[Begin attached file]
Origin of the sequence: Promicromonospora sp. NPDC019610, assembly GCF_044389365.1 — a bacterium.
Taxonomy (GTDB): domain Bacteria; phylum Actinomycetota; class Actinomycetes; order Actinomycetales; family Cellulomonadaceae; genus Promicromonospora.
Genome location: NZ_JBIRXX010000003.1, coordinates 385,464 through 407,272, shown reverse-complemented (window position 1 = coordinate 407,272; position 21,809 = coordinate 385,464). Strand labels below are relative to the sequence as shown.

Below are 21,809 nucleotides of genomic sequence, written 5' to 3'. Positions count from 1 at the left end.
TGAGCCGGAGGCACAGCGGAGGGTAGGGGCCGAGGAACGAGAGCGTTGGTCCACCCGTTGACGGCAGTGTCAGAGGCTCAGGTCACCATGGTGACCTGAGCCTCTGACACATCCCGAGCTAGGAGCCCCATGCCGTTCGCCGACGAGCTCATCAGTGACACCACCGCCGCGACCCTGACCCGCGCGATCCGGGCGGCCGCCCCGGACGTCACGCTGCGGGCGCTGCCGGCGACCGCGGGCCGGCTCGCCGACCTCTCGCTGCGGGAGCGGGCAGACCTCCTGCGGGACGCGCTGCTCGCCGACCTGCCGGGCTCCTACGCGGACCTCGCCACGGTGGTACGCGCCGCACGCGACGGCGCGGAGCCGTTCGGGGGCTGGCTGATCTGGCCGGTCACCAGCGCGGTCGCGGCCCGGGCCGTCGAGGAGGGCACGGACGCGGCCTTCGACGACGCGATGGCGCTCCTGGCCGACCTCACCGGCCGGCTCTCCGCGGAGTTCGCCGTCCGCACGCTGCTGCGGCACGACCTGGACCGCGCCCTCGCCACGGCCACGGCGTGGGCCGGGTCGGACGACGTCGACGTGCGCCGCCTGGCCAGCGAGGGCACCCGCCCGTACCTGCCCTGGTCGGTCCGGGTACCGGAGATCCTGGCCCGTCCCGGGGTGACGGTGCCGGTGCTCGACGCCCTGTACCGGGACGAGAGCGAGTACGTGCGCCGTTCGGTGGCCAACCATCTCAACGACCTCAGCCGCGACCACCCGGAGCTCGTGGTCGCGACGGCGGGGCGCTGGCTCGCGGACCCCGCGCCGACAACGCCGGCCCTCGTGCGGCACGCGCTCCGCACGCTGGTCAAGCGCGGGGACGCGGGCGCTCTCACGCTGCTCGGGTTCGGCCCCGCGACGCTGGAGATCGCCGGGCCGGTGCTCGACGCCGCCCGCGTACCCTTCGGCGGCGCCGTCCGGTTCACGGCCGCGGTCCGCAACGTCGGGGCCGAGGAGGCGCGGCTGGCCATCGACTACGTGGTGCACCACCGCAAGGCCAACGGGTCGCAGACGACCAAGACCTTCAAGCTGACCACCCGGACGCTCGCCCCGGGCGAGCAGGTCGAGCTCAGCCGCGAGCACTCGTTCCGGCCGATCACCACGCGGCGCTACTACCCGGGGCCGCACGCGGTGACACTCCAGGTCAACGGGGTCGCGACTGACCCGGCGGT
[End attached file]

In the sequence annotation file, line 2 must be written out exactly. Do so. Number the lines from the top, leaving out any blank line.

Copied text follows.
Taxonomy (GTDB): domain Bacteria; phylum Actinomycetota; class Actinomycetes; order Actinomycetales; family Cellulomonadaceae; genus Promicromonospora.